Tag Archives: rationalization

What’s beyond the LHINs? Hudak says he’d replace them with nothing

There is no question the Local Health Integration Networks have had their share of problems.

When they were first proposed in 2005, OPSEU warned that it would lead to a rationalization of health care services and shield the politicians from unpopular decisions. To a degree, both concerns have turned out to be true.

One of the few promises provincial Tory leader Tim Hudak has made is to scrap the LHINs. The Tories say it would save $250 million, however, that is the total cost of the LHINs since 2006, not the annual cost. At present the LHINs take about $70 million per year to administer. On a $47 billion health budget (about half of which is within the jurisdiction of the LHINs) that’s a very small percentage allocated for administration.

If Hudak were to scrap the LHINs, he would not even save the $70 million. The LHINs replaced seven regional Ministry offices and 16 District Health Councils which previously cost $48 million. With inflation, the costs would likely remain equivalent to the LHINs if Hudak were to turn the clock back.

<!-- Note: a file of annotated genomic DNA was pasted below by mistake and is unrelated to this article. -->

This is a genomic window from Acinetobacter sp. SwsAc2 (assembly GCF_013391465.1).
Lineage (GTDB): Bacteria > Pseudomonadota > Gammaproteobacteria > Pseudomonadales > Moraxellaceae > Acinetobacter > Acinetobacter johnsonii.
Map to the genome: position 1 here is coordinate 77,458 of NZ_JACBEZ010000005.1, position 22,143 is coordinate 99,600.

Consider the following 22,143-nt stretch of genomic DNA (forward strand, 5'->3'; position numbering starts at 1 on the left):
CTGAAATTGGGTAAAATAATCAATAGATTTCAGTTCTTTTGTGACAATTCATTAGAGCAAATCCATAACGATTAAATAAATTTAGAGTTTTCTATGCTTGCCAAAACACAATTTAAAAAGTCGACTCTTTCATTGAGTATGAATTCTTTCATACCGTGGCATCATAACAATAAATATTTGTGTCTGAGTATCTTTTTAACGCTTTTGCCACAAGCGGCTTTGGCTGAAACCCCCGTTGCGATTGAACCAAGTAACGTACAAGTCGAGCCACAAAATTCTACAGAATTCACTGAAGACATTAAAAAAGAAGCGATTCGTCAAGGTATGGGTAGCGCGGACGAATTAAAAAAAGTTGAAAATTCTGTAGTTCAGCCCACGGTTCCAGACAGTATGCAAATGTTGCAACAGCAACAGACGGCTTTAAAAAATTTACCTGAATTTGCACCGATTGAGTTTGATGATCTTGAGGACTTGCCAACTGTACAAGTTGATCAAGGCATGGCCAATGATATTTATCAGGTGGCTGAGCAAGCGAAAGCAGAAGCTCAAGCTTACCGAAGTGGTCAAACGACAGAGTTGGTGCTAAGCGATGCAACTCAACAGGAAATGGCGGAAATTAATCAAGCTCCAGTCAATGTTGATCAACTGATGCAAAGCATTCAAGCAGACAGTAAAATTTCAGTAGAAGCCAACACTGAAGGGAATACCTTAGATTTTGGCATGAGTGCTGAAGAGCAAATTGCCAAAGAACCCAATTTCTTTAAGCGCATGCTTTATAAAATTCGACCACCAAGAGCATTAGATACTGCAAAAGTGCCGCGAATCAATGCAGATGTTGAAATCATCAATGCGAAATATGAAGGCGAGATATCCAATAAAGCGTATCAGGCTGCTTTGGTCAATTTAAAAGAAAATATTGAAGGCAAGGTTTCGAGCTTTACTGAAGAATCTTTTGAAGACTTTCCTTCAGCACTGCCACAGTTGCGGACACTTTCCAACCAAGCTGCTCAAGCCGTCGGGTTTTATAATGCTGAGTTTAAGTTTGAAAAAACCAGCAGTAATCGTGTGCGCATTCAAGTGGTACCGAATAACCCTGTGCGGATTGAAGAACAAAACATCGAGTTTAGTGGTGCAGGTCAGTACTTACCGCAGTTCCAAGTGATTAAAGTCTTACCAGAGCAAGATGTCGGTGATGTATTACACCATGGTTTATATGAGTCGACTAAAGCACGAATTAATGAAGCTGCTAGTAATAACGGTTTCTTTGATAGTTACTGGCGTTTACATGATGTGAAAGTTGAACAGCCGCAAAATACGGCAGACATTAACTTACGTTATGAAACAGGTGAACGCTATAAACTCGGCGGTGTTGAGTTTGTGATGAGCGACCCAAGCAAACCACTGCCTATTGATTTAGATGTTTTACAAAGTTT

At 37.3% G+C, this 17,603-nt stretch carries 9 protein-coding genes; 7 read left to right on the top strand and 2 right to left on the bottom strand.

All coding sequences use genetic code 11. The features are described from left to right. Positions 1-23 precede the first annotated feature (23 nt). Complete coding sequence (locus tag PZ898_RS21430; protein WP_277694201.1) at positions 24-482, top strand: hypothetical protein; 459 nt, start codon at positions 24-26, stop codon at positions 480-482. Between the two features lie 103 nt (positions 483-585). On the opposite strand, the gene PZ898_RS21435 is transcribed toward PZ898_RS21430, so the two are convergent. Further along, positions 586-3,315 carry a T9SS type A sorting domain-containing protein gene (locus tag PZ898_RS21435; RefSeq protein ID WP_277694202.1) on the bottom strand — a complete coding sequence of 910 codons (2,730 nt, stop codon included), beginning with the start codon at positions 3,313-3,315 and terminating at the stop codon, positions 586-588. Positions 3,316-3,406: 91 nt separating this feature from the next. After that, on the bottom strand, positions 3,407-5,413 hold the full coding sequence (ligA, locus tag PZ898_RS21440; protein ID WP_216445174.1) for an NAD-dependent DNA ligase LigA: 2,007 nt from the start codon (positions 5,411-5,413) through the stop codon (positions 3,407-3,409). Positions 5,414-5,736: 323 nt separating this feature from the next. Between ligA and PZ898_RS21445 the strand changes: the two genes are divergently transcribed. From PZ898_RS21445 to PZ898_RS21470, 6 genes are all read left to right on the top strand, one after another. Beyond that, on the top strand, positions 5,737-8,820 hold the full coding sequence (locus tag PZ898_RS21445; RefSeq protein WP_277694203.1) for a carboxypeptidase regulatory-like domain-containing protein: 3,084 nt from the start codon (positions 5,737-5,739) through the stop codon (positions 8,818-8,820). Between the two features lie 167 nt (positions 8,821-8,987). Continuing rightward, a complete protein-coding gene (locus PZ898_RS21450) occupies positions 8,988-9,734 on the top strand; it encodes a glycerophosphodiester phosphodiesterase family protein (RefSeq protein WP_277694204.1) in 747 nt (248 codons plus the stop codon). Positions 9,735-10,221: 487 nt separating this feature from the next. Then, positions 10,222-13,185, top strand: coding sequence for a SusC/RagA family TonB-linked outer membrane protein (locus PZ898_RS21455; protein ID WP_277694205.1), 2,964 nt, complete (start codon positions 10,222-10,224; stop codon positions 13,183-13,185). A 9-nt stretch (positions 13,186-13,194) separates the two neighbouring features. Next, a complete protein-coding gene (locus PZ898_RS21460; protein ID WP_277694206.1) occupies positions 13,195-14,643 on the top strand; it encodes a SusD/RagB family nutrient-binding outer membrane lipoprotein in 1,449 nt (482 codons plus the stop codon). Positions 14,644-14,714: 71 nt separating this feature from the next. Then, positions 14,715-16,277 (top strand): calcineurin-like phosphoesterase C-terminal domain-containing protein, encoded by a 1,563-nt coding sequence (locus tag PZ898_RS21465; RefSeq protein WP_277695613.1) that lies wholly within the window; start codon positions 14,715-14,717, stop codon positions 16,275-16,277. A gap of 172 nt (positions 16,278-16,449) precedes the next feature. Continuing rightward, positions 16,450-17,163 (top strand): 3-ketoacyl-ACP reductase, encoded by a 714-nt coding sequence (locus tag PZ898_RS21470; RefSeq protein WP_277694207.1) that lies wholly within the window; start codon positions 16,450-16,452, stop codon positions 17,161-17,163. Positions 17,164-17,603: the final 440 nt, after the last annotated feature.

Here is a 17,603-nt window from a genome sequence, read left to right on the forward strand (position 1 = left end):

But Hudak says he would not replace the LHINs, he would simply cut them. We’re not sure how that would work, and likely neither does Hudak.

Dismantling the LHINs would not be free, as we discovered in the transition from District Health Councils and Regional Offices to LHINs. Costs ranging from broken leases to severance costs would be borne by government. Then there is the cost of transitioning the work.

Hudak doesn’t say what existing infrastructure would absorb the LHIN work, from planning and accountability to public engagement and integration. Is he actually suggesting we don’t need these functions?

The recommendations of the Health Restructuring Commission once dominated Ontario’s health care policy-making. Those recommendations are now more than a decade old. The data by which they came to their conclusions is closer to two decades old. There is a need to gather new evidence and make sound decisions around the future of our health system.

If we are to move forward we really have two choices – reinvent the existing LHINs, or come up with a new structure altogether. Both have their pros and cons.

Unfortunately the McGuinty government never followed-through on the requirement in the Local Health System Integration Act to conduct a review of the LHINs after five years. That would be now.

Neither did McGuinty ever produce the provincial plan that was supposed to be the guiding direction for the LHINs. Instead the LHINs scramble to fulfill whatever priority whim is the flavour of the day at Queen’s Park. Nowhere was this clearer than in the province’s focus on alternate level of care.

While the LHINs were making plans to utilize their aging at home funding, the Ministry changed its mind and suggested that at least half that money be devoted to getting ALC patients out of hospital.

Regardless of who gets elected, it is likely the LHINs will look very different after the October provincial election.

SE LHIN looking to rationalize surgeries to as few as one regional hospital